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Determinants of shared e-scooter usage and their policy implications. findings from a survey in Braga, Portugal


Shared e-scooter systems have become an alternative for micromobility users in cities since 2017. The success of the shared e-scooter service can be related to the provision of more last-mile flexibility and convenience to users. They can also be seen as a replacement for private cars and on-demand ridesharing, especially in highly crowded urban environments. Therefore, the main objective of this research is to disclose the main characteristics that determine shared e-scooter usage and their policy implication in a medium-sized city in the North of Portugal. To meet this purpose, a survey was conducted, and statistical analyses were performed to correlate the sociodemographic characteristics of respondents with the willingness to use shared e-scooters. Results show that gender, origin of the trip, and the main mode of transport affect the usage of e-scooters, thus specific policies should be developed to decrease these inequalities. Special attention needs to be given to the creation and expansion of dedicated areas for e-scooter ridership, zoning, and some traffic calming measures to promote a safe, user-centric, and more pleasant environment for shared e-scooter riders.

1 Introduction

Shared e-scooter services were introduced in cities as an opportunity to improve the last-mile travelled, reducing traffic congestion by encouraging people to a modal shift from private cars to e-scooters, decrease local air pollution, and promote a sustainable and equitable urban environment [1,2,3]. However, the introduction of this emerging technology caused some undesired implications. For instance, the modal shift from walking or cycling to a less sustainable mode of e-scooter is undesired [4,5,6]. Furthermore, the coexistence of shared e-scooters and pedestrians sharing the same public spaces can lead to certain challenges. Reports have highlighted issues stemming from the haphazard parking of shared e-scooters on sidewalks, which not only pose safety concerns but also disrupt the movement of pedestrians and impede their right-of-way [7,8,9]. However, e-scooter riders often end up using sidewalks because most of the road infrastructure is designated for cars, thereby posing a risk to smaller and slower vehicles lacking dedicated infrastructure [10, 11]. Moreover, the availability of micromobility services and shared e-scooters in cities is usually restricted to central areas and zones where wealthier communities are located, which can jeopardize the promotion of equitable access to this mode of transport [12, 13]. This situation reflects the current scenario of usage and profile of shared e-scooter riders in cities, which are usually represented by young wealthy high-ranking employment males or students [14, 15].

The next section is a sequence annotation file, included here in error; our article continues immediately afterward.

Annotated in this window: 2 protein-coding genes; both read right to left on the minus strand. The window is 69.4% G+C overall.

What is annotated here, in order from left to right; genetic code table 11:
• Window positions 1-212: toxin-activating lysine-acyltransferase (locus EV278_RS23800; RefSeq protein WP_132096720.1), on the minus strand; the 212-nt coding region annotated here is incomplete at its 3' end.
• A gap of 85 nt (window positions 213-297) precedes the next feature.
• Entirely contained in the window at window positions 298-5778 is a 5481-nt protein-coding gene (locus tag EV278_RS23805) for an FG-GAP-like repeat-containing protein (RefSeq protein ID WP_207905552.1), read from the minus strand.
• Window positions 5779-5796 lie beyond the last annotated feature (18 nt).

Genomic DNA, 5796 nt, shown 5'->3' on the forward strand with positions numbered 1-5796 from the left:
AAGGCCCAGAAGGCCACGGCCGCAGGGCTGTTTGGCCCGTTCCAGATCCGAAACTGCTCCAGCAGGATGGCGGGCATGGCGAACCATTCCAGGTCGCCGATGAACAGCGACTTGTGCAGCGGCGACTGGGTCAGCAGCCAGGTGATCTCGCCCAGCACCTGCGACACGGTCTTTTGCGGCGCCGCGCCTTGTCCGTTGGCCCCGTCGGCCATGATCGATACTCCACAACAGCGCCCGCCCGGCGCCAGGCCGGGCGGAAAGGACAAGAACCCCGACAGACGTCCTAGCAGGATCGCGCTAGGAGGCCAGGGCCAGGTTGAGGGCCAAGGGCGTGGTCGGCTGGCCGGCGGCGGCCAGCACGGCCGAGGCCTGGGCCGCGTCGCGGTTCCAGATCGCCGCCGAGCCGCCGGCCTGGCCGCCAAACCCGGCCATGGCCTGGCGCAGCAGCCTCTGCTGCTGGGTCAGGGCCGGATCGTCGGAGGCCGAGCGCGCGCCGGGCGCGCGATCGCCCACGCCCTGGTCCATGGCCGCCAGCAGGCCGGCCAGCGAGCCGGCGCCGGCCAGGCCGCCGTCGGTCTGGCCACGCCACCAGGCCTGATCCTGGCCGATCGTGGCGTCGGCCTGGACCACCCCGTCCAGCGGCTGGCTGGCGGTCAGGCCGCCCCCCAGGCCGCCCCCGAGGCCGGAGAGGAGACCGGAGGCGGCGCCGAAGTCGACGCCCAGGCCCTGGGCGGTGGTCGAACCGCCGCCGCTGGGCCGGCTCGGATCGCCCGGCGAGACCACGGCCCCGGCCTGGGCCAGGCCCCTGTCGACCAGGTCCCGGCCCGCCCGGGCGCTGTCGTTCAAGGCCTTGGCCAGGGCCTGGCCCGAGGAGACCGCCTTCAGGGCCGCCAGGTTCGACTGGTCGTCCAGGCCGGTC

In order to minimize the problems caused by shared e-scooter ridership and improve the positive impacts they can bring to cities (e.g., environmental and mobility benefits), this mode of transport must be included in the planning process of the transport systems in urban centres [16, 17]. For this, the main sociodemographic characteristics that determine shared e-scooter usage must be known to better design the interaction of this mode of transport with the general population and the built environment [12].

Therefore, this research work brings insightful knowledge on how shared e-scooter usage is determined by the population’s sociodemographic characteristics, which can lead to a specific understanding of how to manage this mode of transport to serve the entire population. Thus, to the best knowledge of the authors, no other research work has determined the usage of shared e-scooters due to sociodemographic information. Therefore, the determinants of shared e-scooter usage presented in this research work are based on the sociodemographic profile of the population. In addition, this data was combined with data from the main interventions needed to improve e-scooter usage, and in what manner it can implicate policy application and consequently promote this mode of transport.

The present work is an extension of the previous research developed by the authors [18,19,20,21]. In the first publication [18], the authors review the usage of shared e-scooters in different contexts and how shared e-scooters could contribute to the resilience of transport systems in disruptive events, namely the pandemic of COVID-19. The following publication [19] focuses on the assessment of the equity promoted by shared e-scooters amongst the dwellers of the city of Braga, which shows that this mode of transport is mostly essentially used by young males who have medium to high monthly income, the sampling of respondents used in this publication was around locations in the vicinity of shared e-scooter stations that comprise the main traffic generators in the city. The third and fourth publications are complementary [20, 21] since they are part of a collection of research papers and present the determinants of shared e-scooter usage among university students, with a case study in the city of Braga, where the presence of more cycle lanes would increase the usage of e-scooters. Following the shreds of evidence from the previous studies published, the present research work goes further and examines the determinants of shared e-scooter usage regarding the population of Braga, instead of focusing only on the university student population. One additional contribution from the present research (this manuscript) is that it addresses possible policies that can be implemented to improve shared e-scooter usage in the city.

Thus, the main objective of this research is to identify the determinants and attributes that affect the usage of shared e-scooters by the population exposed to this mode of transport, not only university students. Focusing on how the sociodemographic characteristics of the population affect their willingness to use or not use shared e-scooters, as well as the main interventions needed to increase the usage of this service. The research questions proposed by this research work are: